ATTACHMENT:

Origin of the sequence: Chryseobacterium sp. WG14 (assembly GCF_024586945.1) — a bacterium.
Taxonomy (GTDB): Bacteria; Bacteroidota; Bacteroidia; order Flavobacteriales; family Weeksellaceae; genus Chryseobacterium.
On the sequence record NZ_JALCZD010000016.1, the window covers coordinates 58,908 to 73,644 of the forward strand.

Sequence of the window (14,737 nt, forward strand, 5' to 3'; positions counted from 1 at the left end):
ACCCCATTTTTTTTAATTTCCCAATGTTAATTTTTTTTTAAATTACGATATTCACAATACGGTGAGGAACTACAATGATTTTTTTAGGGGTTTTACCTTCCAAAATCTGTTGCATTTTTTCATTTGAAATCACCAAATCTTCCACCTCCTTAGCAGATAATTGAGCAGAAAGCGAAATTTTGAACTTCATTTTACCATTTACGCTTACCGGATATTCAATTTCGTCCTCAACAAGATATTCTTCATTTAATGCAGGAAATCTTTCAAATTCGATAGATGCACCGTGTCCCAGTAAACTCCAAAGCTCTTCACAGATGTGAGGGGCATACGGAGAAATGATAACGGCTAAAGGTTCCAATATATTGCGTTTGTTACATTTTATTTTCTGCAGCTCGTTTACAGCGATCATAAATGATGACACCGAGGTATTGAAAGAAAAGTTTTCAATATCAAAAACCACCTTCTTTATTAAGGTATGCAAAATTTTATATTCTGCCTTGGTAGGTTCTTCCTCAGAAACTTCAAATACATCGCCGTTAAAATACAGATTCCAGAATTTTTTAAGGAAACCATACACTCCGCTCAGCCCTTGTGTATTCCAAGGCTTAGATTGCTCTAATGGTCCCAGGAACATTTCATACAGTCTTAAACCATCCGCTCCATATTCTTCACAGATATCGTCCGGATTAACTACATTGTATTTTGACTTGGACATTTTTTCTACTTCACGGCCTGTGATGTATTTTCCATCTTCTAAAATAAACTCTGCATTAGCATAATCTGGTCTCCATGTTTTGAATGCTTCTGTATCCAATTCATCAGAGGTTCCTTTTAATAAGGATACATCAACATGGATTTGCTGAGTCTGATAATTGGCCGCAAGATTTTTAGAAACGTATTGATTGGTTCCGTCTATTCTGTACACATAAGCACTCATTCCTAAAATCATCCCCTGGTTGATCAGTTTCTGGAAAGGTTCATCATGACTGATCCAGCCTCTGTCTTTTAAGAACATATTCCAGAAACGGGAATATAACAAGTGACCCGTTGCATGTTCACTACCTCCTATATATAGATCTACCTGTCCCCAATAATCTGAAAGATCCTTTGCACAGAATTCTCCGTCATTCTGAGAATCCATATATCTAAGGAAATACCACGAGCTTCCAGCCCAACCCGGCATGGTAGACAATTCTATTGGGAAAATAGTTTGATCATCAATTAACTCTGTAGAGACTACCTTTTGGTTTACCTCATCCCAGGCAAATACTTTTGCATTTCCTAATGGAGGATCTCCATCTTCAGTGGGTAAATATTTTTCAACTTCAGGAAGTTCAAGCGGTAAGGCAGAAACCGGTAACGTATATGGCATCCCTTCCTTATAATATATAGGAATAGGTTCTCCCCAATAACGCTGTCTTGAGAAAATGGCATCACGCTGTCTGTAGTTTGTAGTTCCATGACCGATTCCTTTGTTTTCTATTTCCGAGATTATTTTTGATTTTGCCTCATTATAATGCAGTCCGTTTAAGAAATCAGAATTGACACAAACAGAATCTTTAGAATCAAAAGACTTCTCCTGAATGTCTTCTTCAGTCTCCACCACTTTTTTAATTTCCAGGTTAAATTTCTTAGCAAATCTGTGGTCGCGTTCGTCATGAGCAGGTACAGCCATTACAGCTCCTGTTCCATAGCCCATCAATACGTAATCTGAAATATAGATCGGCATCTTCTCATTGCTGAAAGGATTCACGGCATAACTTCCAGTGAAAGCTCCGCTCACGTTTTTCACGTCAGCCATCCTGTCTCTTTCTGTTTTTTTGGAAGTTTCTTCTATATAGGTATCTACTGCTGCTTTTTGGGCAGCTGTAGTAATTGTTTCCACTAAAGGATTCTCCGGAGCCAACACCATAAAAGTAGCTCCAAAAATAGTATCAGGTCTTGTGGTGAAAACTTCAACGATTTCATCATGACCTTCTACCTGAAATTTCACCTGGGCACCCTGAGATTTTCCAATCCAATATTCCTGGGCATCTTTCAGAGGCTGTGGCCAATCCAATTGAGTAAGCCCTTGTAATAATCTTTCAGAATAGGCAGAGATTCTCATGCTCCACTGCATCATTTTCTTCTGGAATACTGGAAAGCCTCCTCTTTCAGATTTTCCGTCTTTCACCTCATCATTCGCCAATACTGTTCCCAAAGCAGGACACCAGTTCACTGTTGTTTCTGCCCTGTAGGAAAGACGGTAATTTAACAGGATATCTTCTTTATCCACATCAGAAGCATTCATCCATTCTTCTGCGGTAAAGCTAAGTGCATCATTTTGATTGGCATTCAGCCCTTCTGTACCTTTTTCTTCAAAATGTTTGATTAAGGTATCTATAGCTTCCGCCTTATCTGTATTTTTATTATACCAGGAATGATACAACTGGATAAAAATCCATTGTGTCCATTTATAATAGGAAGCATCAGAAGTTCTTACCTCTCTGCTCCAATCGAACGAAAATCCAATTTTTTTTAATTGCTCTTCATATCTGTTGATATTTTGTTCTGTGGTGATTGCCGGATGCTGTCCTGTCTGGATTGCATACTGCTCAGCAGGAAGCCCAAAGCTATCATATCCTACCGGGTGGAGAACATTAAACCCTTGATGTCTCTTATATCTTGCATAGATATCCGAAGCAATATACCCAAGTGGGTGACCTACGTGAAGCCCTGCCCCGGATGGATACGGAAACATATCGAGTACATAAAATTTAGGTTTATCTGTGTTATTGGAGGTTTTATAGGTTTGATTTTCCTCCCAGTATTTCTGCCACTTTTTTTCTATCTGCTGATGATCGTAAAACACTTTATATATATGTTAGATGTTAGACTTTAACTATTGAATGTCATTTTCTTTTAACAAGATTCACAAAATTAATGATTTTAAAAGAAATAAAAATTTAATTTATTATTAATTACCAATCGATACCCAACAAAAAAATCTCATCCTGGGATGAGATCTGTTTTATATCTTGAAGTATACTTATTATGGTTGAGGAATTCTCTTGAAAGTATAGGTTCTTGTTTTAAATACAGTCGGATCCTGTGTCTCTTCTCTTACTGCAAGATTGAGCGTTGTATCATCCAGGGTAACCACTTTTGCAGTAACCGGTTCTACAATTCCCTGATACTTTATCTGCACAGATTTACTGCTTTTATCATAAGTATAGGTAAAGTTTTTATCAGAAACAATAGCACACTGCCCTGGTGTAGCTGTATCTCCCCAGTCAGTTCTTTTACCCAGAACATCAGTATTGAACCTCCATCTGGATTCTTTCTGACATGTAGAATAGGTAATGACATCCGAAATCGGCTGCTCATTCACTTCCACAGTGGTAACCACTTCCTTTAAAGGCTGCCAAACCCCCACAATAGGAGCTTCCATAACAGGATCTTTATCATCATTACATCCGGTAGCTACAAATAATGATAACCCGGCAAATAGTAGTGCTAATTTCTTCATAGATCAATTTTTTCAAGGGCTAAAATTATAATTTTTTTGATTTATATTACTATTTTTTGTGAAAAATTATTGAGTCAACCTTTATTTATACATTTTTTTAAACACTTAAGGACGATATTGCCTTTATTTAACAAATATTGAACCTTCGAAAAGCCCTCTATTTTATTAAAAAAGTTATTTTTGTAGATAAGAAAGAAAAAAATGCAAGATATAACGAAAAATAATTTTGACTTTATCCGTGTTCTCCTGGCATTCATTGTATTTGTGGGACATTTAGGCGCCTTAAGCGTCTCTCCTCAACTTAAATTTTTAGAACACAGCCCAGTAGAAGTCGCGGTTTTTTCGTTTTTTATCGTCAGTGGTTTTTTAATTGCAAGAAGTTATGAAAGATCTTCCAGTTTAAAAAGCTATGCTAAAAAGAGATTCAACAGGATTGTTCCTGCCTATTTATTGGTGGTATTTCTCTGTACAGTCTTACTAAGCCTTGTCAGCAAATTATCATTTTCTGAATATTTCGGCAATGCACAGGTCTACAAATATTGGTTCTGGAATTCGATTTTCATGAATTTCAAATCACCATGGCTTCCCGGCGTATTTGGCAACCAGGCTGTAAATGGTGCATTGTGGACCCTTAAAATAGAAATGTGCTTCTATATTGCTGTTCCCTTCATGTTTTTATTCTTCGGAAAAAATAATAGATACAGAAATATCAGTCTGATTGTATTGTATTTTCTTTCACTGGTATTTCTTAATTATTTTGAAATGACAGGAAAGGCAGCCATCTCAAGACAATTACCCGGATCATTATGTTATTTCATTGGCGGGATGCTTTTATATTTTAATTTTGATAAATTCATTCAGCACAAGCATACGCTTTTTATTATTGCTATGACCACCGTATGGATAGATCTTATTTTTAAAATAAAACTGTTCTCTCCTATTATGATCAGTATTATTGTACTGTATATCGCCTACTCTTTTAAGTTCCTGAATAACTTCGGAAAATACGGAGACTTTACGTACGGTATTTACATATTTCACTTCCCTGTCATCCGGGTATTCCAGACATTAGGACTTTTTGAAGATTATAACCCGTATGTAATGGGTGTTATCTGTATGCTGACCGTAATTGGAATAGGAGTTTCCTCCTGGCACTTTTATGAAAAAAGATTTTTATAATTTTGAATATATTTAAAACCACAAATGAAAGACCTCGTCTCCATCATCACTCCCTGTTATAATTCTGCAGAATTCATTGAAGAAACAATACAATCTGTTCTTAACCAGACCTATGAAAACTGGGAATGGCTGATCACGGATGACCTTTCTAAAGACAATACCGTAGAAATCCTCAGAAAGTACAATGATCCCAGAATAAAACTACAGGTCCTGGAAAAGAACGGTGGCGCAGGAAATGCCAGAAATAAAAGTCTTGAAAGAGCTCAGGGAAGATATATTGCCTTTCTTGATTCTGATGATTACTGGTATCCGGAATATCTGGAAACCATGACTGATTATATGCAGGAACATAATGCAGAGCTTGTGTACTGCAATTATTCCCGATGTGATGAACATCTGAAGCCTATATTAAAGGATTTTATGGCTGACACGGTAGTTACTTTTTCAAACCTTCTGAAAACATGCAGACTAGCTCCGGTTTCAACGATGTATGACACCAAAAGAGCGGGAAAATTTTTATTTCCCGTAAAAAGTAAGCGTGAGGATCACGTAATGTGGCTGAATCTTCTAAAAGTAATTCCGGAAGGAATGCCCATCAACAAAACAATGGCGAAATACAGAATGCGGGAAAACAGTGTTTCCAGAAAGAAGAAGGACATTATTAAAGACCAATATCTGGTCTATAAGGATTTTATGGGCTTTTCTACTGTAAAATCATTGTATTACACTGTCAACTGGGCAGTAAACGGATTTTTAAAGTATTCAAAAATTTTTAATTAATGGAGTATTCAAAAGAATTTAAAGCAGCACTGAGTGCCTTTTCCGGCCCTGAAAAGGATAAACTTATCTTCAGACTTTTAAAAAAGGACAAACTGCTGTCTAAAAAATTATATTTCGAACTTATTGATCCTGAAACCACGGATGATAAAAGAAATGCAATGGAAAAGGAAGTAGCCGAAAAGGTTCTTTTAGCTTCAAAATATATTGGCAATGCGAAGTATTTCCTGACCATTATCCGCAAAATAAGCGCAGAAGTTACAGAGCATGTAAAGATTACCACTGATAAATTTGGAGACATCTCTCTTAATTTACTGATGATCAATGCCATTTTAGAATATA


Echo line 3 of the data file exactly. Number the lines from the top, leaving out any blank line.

On the sequence record NZ_JALCZD010000016.1, the window covers coordinates 58,908 to 73,644 of the forward strand.